If you study Japanese, it's likely that you have heard of or perhaps even taken the Japanese Language Proficiency Test (JLPT), but how important is this test in evaluating and representing your Japanese ability? What can a standardized test really do for you?
While the accuracy of the JLPT in judging Japanese language proficiency may be heavily debated among test takers, for employers, recruiters and many language schools it is still the golden standard. For individuals hoping to work or study in Japanese, weigh your goals and options carefully. You may not need to obtain any JLPT certification. However, the cost of test registration is minimal considering the opportunities that could be made available by pursuing and passing the highest level.
The Japanese Language Proficiency Test (JLPT) is a standardized exam designed to gauge the Japanese language ability of non-native
speakers. It was first administered in 1984 and is now held twice annually.
There are five levels of the test to choose from, N1-N5, with N1 being the most difficult and N5 the easiest. Regardless of level, the test is
broken down into three sections, Kanji and vocabulary, listening comprehension, and reading comprehension and grammar. The vast majority of higher education institutions in Japan insist on some form of proof of Japanese language proficiency in order to enter
their programs. The JLPT was formerly the standard tool of choice used to fulfill this requirement. However, beginning in 2003 many
universities and graduate schools opt for the Examination for Japanese University Admission for International Students (EJU).
It is worth taking a moment to introduce the EJU and to consider how it has also become a standard in undergraduate and graduate
admissions in Japan. The EJU is not administered in different levels
like the JLPT but rather is offered in four different subjects:
Japanese as a Foreign Language, Science (Physics, Chemistry, and Biology), Japan and the World, and Mathematics. In addition, the
latter three subject tests may be taken in English. Each institute selects which subject and examination language they require. The EJU is currently only administered in Japan and certain other countries within Asia.
Because the EJU compromises evaluation of both Japanese language skill and other subjects important to higher education in Japan, the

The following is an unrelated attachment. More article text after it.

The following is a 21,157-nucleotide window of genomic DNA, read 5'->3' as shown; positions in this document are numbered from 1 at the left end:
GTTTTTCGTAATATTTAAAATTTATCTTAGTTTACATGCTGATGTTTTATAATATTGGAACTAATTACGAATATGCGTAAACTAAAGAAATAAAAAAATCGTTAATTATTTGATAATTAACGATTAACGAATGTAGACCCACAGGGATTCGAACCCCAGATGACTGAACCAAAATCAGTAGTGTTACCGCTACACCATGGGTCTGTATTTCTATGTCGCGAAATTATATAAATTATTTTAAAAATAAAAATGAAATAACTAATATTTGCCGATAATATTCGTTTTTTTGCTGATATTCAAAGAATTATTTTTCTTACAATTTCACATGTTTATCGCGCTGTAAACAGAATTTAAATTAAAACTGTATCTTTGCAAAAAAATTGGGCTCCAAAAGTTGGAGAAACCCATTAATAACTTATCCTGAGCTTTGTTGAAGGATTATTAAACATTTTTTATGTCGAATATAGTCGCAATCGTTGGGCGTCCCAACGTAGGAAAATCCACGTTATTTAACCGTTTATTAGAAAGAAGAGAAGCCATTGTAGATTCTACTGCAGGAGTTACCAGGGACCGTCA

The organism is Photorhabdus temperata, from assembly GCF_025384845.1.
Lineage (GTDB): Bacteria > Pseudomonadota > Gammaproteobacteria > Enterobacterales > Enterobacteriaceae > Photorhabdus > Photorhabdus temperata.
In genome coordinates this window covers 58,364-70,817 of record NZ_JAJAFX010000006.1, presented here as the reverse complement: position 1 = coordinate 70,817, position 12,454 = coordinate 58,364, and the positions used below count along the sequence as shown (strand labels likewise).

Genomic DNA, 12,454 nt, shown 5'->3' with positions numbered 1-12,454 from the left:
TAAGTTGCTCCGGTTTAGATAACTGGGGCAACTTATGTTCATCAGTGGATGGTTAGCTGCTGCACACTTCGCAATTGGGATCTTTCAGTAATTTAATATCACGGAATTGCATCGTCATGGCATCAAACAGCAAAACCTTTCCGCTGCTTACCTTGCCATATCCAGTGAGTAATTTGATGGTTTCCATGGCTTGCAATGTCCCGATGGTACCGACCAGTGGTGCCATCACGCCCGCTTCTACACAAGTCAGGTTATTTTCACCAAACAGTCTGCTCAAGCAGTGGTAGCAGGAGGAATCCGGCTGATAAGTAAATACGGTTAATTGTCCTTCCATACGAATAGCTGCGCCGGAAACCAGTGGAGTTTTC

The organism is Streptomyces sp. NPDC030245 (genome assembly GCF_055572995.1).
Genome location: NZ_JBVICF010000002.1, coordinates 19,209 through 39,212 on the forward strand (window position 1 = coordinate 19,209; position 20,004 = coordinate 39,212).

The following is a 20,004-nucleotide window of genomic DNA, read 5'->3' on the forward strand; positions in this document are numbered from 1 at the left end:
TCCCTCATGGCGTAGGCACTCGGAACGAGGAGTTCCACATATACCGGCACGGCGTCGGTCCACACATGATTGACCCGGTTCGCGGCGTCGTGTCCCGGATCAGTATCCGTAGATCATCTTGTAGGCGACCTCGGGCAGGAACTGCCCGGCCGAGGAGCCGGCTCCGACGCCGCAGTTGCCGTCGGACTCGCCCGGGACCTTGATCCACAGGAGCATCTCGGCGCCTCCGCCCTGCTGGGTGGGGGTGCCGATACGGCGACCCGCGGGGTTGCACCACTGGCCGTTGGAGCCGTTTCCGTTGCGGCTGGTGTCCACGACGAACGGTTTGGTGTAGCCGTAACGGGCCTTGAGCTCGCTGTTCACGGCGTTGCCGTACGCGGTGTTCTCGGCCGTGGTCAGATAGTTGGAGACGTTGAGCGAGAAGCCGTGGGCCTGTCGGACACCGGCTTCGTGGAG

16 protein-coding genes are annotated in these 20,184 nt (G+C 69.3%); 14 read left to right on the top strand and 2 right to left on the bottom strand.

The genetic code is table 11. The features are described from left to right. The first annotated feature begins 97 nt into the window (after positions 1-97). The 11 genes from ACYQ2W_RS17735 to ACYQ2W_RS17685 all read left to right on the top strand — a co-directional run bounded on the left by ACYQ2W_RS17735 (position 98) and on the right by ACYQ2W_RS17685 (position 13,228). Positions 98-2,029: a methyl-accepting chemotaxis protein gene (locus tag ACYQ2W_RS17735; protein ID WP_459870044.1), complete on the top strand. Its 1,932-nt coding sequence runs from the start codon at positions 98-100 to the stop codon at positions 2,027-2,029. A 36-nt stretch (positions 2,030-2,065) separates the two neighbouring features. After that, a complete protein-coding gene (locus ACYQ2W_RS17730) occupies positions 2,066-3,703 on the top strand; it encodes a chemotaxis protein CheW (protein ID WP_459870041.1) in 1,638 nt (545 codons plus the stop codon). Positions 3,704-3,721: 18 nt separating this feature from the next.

test is a more efficient alternative to the former examination requirement which included both the JLPT and the General Examination for Foreign Students. For this reason, it is now the
preferred entrance examination for international students, although some schools still accept the JLPT N1 in lieu of the EJU.
Perhaps you've heard of a friend of a friend who had no problem getting a job using Japanese without any JLPT certification, but is
this common and should you expect to have the same fortune? Does it depend on whether you're looking for a job in Japan or elsewhere?
Firstly, it is fair to assume that most companies in Japan interested in hiring non-Japanese nationals who speak Japanese have a specific
reason to do so, as procuring a working visa can be costly. This reason often has to do with needing employees who speak other languages such as English, Chinese, Korean, etc., and it is common for such positions to be advertised on job sites and in newspapers geared toward individuals with a multilingual skill set.
Focusing on positions offered through these portals, it is a safe estimate that at least two-thirds call for native or fluent Japanese
ability, while over one-fourth call for business level. Among these positions, some specifically state that applicants should have the equivalent JLPT certification of N1 or N2. However, even when not specifically requested, short of having a Japanese name, a degree from a Japanese university, or previous Japanese work experience, merely stating on your resume that you have fluent or business level Japanese ability may not be convincing enough to secure an interview. Having JLPT certification to back up this assertion is a very clear and undeniable signal to employers that you have obtained some level of Japanese proficiency.
Assuming, therefore, that the N1 and N2 level certification can open doors to employment, what about the N3, N4, and N5 levels? The
general consensus is that these certifications offer little more in the job market than an assurance that you take your studies seriously
and may still be working on your Japanese ability.
For positions outside of Japan that use Japanese, lesser awareness
of the JLPT means that fewer companies may require such certification in the application screening process. Many may be satisfied with simply noting your Japanese ability on your resume. However, recruiters for such positions often use JLPT certification when considering which candidates to recommend for employment.